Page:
Fast Guard

In a San Diego Comic-Con weekend with a mountain of news, there’s one smaller story that’s been buzzing around the comics community. On Thursday morning, July 19, the first full day of the convention, DC Comics writer Tom King tweeted that, due to death threats over Batman #50, he’d be attending SDCC with a bodyguard.

From this flowed a certain amount of confusion. First off, to what extent was King being targeted? And while King had every right to take measures to ensure his own safety in an event as chaotic as the biggest convention of the year, was his bodyguard hired by DC Comics or Warner Bros.? If so, why did he receive a bodyguard and not other creators who have received similar threats? While the tweet, and subsequent ones, was lighthearted enough to read like a joke, the situation behind it came off grave.

Polygon caught up with Tom King on Friday morning, and asked him if he would talk about why he brought a bodyguard. The Batman writer seemed to feel more awkward about it than anything else.

“I was assigned a bodyguard by my con agent,” he clarified. To explain why, he went back to the way in which plot elements of Batman #50, the Batman/Catwoman wedding issue, were revealed five days before the issue actually came out. To King, the issue itself is a cohesive whole, intended to present the pain of the twist — that Catwoman leaves Batman at the altar — in what he called a “celebration” of the love between the two characters, and to hint that this wasn’t the end.

“Anyone who read the issue and felt that pain would get a little salve with it, and you’d see that there’s that twist at the end that sort of says this isn’t over. For five days [fans] didn’t get the salve, and they didn’t get the twist. They just got the pain. And so for those five days, understandably people were very upset […] and I can’t blame them. And it used to be when you’re very upset you yelled in the shower, now when you’re very upset sometimes yell on your phone. And some of those people, you know, they said some things that were, you know, just like, ‘Go kill yourself’ or ‘I’m going to come after you’ or ‘You’re fucked.’”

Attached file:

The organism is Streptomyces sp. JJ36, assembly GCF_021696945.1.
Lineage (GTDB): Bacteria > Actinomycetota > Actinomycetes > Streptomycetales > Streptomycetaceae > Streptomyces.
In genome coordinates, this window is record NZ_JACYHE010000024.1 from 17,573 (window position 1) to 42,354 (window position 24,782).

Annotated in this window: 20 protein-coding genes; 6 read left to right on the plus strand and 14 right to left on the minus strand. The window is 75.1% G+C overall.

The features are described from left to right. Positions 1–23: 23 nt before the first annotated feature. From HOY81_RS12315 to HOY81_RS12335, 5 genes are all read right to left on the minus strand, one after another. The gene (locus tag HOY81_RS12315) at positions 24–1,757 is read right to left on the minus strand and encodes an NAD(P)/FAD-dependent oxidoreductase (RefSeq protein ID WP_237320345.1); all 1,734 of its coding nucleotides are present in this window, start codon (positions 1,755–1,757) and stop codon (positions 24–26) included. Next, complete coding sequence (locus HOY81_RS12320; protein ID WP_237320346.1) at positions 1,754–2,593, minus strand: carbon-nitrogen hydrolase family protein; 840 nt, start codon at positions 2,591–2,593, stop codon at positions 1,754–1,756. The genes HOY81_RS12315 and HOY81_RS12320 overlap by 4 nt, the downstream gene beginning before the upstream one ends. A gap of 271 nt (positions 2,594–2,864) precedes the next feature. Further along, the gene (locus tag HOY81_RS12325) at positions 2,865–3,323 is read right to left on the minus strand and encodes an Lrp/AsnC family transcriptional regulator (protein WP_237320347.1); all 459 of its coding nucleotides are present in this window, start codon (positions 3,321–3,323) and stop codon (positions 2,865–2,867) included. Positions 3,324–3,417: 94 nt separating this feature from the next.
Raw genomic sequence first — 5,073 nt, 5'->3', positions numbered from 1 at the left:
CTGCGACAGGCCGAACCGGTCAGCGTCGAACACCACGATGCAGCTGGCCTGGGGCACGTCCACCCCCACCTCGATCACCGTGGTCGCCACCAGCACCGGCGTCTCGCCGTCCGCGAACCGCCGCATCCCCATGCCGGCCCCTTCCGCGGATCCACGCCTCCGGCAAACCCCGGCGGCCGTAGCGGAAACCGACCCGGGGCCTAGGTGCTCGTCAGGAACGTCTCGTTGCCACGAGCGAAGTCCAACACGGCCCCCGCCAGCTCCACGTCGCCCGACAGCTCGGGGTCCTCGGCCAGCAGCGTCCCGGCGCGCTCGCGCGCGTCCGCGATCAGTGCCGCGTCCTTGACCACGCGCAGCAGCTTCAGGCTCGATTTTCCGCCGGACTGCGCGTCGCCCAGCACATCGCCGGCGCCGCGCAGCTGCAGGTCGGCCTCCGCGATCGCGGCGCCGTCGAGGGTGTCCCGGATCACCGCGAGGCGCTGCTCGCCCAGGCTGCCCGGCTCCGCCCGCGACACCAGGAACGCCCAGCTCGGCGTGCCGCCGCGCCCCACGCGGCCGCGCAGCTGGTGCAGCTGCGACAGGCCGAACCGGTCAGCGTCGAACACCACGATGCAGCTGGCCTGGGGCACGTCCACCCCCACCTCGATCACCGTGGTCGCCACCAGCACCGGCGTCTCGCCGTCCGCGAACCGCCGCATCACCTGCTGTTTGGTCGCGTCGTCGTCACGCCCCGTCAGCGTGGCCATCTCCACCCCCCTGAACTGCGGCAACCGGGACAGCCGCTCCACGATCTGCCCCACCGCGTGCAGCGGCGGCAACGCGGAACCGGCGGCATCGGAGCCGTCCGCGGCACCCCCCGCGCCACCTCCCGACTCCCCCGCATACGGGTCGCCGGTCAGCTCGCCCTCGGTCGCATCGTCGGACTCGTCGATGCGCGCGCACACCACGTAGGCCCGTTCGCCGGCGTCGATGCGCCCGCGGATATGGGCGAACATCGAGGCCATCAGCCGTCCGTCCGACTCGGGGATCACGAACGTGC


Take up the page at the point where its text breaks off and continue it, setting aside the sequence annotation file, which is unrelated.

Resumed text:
For his part, King seems well aware of the scope of creator harassment online, particularly against more marginalized creators. “What I got was a mere percentage of with some people get,” he said. His former life as a CIA counterterrorism operative, who served in the Afghanistan and Iraq after 9/11, kept the situation in perspective.

“There used to be a bounty on my head from the fucking Taliban — I can deal with a few Twitter followers.”

When Polygon spoke to DC co-publishers Jim Lee and Dan DiDio on Thursday morning, shortly after King first tweeted about his bodyguard, they said it was the first they had heard of it.

“I would imagine it comes from Batman #50,” Lee said, saying that King had mentioned getting some death threats when the book came out.

“It does happen, sadly,” Lee continued, “but we always tell creators if you feel any sense feeling imperiled or in danger we’ll do what it takes to make sure that they feel protected.”

After inquiry, a DC Comics representative gave Polygon this statement:

“We’re aware of the comments directed at Tom King on Twitter and are supportive of his decision to engage security to ensure a perfectly safe environment in San Diego.

“We take any and all threats against DC talent and employees seriously. Comments such as these go against everything our company and industry represents.”

On – 21 Jul, 2018 By Susana Polo